Creation Imagery in the Gospel of John: New Book
I’ve just received news of the publication of the book by Carlos Raul Sosa Siliezar, arising from his recently completed PhD thesis written here: Creation Imagery in the Gospel of John (London: Bloomsbury T&T Clark, 2015). The publisher’s online catalogue entry here.
There is, of course, an obvious allusion and conceptual link to the Genesis creation account in the opening words of the GJohn, “In the beginning.” But how much farther does “creation imagery” extend in the GJohn, and what prominence or role does it have? Numerous previous scholars have made various proposals on the matter, and so Sosa Siliezar’s project was to make an independent analysis and, thus, an assessment of those previous proposals.
His first step was to devise a set of criteria that would permit some basis for identifying allusions and use of creation imagery. Curiously, this hadn’t really been done before, and so, in the words of the book of Judges “each man/woman did what was right in their own eyes”! I found his criteria cogent and appropriate, and his judgments sound and convincing about whether and where there is use of creation imagery in the GJohn. His results will, however, show up weaknesses in a number of previous scholarly proposals on the matter, but that’s the nature of the scholarly enterprise.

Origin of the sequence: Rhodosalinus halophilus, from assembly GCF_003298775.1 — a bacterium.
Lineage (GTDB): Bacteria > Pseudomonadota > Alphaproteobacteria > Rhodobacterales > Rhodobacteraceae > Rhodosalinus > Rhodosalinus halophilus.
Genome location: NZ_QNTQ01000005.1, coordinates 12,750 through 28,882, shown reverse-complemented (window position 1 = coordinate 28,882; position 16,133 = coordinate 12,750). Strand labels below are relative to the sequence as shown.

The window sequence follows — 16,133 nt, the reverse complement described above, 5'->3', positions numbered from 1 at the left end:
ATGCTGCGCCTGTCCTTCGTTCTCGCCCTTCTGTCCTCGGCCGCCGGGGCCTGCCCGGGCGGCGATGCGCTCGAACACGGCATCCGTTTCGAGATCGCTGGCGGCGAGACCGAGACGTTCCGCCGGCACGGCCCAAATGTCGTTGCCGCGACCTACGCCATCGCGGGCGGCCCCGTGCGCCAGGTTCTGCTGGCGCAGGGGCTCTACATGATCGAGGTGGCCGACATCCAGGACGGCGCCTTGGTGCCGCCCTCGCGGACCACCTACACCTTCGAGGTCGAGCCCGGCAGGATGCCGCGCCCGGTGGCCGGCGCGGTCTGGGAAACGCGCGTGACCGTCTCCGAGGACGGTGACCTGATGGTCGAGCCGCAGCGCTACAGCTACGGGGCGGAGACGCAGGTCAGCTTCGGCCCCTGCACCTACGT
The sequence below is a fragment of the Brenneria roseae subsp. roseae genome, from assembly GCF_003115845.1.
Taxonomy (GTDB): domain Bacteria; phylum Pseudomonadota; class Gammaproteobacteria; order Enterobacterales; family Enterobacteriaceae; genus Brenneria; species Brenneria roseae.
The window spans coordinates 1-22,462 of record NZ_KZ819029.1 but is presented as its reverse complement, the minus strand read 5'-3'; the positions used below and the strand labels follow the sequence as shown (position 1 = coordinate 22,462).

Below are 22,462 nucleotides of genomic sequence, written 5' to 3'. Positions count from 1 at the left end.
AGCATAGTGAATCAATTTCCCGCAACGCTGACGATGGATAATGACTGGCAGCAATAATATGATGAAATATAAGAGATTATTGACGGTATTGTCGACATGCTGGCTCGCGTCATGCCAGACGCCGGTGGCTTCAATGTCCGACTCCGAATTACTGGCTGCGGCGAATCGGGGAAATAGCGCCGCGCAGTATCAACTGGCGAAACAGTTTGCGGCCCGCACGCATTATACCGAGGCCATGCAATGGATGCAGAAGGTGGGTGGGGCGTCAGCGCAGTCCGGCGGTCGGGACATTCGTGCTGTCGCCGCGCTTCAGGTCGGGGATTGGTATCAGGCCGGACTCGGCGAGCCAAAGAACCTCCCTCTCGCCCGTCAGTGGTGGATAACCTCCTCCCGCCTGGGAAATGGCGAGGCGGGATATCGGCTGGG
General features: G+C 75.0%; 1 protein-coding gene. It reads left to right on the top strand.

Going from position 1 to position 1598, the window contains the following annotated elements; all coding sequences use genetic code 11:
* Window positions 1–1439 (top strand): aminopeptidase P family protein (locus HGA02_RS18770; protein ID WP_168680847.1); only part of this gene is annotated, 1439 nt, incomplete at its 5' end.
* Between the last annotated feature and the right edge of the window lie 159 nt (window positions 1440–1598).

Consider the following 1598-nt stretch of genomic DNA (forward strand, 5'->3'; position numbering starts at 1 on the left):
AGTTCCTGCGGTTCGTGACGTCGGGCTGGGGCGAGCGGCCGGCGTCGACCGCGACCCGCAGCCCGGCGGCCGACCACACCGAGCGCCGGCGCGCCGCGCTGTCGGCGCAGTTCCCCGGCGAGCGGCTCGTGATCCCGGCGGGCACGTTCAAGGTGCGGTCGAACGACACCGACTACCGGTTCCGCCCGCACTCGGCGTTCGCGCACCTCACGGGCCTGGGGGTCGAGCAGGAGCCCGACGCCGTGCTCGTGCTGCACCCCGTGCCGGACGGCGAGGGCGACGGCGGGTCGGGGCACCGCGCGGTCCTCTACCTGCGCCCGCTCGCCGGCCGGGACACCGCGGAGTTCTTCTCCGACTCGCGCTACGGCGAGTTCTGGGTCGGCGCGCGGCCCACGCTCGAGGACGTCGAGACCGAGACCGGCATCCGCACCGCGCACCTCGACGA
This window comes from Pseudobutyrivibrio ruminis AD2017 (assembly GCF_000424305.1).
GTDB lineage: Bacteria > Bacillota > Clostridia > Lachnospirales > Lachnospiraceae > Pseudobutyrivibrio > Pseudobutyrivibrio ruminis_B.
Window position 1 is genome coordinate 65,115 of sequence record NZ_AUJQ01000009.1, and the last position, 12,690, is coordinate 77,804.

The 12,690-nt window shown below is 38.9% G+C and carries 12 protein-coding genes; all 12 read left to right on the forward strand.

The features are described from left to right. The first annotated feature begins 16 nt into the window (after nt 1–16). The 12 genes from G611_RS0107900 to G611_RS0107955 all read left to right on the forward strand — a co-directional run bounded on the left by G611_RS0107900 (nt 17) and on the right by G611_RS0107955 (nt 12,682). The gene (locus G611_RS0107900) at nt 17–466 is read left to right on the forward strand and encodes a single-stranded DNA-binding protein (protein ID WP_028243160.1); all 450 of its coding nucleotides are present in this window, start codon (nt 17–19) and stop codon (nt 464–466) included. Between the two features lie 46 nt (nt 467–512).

His main conclusions are that the GJohn uses creation imagery in a limited number of places, but has these positioned so as to underscore their significance.
First, John uses them to portray Jesus in close relationship with his Father, existing apart from and prior to the created order. Second, John uses creation imagery to assert the primal and universal significance of Jesus and the message about him, and to privilege him over other important figures in the story of Israel. Third, John uses creation imagery to link past reality with present and future reality, portraying Jesus as the agent of creation whom the reader should regard as the primal agent of revelation and salvation. The book concludes by underscoring how these findings inform our understanding of John’s Christology and Johannine dualism.
I think that his study is a significant contribution to studies of the GJohn, and should receive due attention. Carlos was one of the very top PhD students I’ve supervised in my 18 years in Edinburgh, and I hope that he will be able to make further contributions to scholarship in NT studies. He is currently teaching in the Central American Theological Seminary (Guatemala).